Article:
“Attracting international talent has already been made more difficult because of how we are perceived internationally as a result of the Brexit-related debate about immigration. We will soon have an idea of how serious a problem this will be for the future when we see the details of the promised white paper on immigration. Some of the murmurings coming from Government do not bode well.
“Clearly any restrictions on the flow of people and ideas from Europe will be a set-back for British science, but if we just apply the current system for non EU nationals to everyone, it could be chaotic. The current system is expensive and overly bureaucratic. It needs streamlining regardless of who it might apply to in the future. The salary threshold could see people that we need, such as technicians, barred from coming here. And what about young rising stars who might not yet command the required salary. For those who make it over the barriers, will their families be allowed to come with them? We have written to the Government raising these concerns ahead of the upcoming white paper on immigration.
“We are competing in a global market for the people the UK needs to thrive, immigration processes should not create unnecessary barriers that dissuade people from coming here. We will always need such global talent – to be the best in the world, we need to recruit from the best in the world.
“At the same time, we must also ensure that we are training new generations to take on the challenges ahead. For that we have to start at the beginning – in our schools.
“Those schools have produced many generations of fine scientists but our educational system, just like our workplaces will need to embrace change to remain competitive. A-levels have been around since 1951 and other than the occasional brief flirtation with broadening their scope they have maintained a focus on a small number of subjects. The A-level model in England is one of the narrowest upper secondary systems in the world, and it is becoming even narrower. The average number of A-levels per student is now just 2.7.
“In their current form A-levels are too focused on producing narrow specialists. It cannot make sense to focus on equipping students only for specialised careers, including becoming academics, when we live in a world of rapidly changing technologies. Many of today’s biggest companies, or even their industries, didn’t exist 20 or 30 years ago. Moreover, some of the most exciting areas of science and technology involve various disciplines coming together, not only from different areas of natural science and mathematics, but also from the social sciences and humanities. A broad training at an early stage will best prepare us to develop and use skills to tackle entirely new fields.
“Science is a means of both understanding the world and changing it, and a broad and balanced education can also help scientists not only to understand the broader context of their work but also to communicate it, a skill that is essential if we are to carry the public in some of the difficult decisions we have ahead. The debate around AI is a good example of how the Society has facilitated discussion in everyday language. Our You and AI series has connected experts with the public and I hope that it is just the start of the informed debate we need around the application of these technologies.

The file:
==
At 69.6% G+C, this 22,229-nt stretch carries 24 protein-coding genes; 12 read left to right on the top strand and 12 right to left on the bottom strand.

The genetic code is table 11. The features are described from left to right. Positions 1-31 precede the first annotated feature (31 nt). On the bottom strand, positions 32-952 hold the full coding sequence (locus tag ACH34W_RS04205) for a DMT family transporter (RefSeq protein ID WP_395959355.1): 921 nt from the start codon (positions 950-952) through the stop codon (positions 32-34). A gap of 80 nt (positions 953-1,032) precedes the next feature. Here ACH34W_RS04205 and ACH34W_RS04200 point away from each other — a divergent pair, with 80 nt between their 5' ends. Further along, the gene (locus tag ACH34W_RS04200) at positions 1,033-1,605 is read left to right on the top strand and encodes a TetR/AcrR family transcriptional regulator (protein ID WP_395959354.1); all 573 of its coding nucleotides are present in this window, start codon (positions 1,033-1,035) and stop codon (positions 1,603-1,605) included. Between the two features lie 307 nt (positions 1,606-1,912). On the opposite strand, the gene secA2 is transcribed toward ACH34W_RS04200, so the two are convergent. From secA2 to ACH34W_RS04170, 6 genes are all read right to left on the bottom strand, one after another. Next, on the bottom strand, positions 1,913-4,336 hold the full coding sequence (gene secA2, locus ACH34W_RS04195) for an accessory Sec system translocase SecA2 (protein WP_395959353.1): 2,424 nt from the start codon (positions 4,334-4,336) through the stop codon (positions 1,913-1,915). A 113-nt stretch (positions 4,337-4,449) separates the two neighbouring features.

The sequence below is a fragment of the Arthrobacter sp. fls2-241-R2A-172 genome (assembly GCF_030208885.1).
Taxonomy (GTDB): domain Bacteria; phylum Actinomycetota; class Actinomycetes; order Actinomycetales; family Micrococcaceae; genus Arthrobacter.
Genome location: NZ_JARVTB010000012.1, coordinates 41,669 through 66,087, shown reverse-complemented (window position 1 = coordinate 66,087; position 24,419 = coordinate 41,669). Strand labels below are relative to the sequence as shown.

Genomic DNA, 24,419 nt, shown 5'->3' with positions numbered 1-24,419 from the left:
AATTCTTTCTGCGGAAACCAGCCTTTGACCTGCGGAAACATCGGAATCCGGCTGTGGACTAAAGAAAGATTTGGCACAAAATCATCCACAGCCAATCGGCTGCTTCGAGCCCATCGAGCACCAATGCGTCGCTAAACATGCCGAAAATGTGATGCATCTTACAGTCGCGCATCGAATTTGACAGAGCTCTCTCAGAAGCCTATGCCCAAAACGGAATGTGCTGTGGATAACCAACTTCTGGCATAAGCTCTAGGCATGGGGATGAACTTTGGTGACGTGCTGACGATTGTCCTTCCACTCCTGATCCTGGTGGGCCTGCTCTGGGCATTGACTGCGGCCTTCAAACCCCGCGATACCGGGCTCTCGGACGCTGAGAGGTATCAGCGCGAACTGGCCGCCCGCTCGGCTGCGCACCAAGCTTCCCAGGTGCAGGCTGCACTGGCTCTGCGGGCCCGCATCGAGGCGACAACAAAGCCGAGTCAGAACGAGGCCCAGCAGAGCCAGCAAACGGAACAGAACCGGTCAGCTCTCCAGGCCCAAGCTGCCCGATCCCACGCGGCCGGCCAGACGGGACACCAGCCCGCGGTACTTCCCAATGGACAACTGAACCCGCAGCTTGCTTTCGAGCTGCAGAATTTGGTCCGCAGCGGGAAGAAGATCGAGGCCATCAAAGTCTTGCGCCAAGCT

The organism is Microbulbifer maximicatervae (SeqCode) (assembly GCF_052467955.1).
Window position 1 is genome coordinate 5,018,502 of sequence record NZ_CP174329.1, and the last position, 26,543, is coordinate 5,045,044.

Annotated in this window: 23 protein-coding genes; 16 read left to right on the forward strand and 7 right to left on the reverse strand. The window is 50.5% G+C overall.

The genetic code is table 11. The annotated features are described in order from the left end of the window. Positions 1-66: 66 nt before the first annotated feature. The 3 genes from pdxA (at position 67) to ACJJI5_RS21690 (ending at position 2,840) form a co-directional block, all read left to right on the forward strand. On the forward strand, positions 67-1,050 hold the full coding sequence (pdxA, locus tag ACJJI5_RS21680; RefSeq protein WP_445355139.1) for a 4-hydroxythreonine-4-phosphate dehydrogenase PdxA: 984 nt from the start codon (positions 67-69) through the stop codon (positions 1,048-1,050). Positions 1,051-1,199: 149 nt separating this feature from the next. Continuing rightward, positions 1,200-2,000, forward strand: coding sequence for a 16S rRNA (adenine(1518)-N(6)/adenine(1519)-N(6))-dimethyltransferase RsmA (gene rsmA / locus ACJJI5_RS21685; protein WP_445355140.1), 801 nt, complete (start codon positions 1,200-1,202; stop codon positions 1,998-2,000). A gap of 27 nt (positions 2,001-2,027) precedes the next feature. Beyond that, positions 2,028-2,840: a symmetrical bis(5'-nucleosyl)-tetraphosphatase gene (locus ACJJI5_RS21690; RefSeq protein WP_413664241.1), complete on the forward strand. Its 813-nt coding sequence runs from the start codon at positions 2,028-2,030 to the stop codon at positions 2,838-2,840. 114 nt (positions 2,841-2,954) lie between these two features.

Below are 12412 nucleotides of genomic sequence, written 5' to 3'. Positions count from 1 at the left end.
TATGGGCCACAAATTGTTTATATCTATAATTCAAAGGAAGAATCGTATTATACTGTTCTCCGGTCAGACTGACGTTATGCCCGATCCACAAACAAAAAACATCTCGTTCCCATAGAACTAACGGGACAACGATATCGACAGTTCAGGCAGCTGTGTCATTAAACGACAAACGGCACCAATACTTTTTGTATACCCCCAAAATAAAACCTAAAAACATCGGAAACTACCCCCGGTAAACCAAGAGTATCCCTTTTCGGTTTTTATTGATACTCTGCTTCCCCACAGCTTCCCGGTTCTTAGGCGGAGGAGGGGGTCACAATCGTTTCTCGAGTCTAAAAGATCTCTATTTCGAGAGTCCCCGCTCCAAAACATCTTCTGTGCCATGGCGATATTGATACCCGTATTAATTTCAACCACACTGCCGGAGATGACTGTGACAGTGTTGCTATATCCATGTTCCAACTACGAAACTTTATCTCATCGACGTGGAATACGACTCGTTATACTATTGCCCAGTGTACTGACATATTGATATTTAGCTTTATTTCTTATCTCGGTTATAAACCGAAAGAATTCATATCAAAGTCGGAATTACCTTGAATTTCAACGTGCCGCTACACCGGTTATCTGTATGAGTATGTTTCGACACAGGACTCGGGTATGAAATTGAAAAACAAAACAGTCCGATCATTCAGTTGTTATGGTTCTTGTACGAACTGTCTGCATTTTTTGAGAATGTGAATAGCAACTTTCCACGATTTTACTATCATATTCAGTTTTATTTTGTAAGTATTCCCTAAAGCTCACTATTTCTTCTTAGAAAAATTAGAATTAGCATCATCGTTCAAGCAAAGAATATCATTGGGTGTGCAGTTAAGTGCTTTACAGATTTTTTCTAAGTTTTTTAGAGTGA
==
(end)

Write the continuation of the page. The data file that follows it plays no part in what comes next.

“Another area of debate is the use of increasingly powerful genetic technologies. Do we want to make genetic changes that can be passed down through generations to eliminate disease, despite potential risks? Where is the balance between privacy and the beneficial use of data in organizations like the NHS?
“When we are facing big global challenges, we need to make informed decisions based on open debate. To achieve that, the teaching of science, from early childhood onwards, needs to combine creativity, curiosity, imagination, observation and rigour. And science, alongside the arts and humanities, should be taught to everyone through to age 18, so that we have a population with the scientific understanding needed to play a full part in public debate and prepared for an ever changing workplace.
“Career paths are becoming more flexible and we need to change expectations of what a person’s ‘career’ - or perhaps ‘careers’ is more accurate - will look like. Of course we need specialists and academics, but businesses need employees with a broad range of skills and experience that can help them to creatively adapt to technology-rich environments. And young people need a broader range of skills so that they can move between careers.
“Changing the curriculum to better suit the future is a difficult journey, which requires careful coordination. This cannot be a political football, kicked around by competing ideologies or by deeply vested interests. So we need to proceed gradually, building wide consensus over the role of education both now and in the future. We need to consider the views of students and their parents and teachers as well as their future employers. And of course we need to persuade politicians to put both the time and resources into investing in changes in education when there are competing priorities. But the reason to do it is because we owe it to future generations of both scientists and non-scientists so that they can compete and prosper in an increasingly technological and changing world.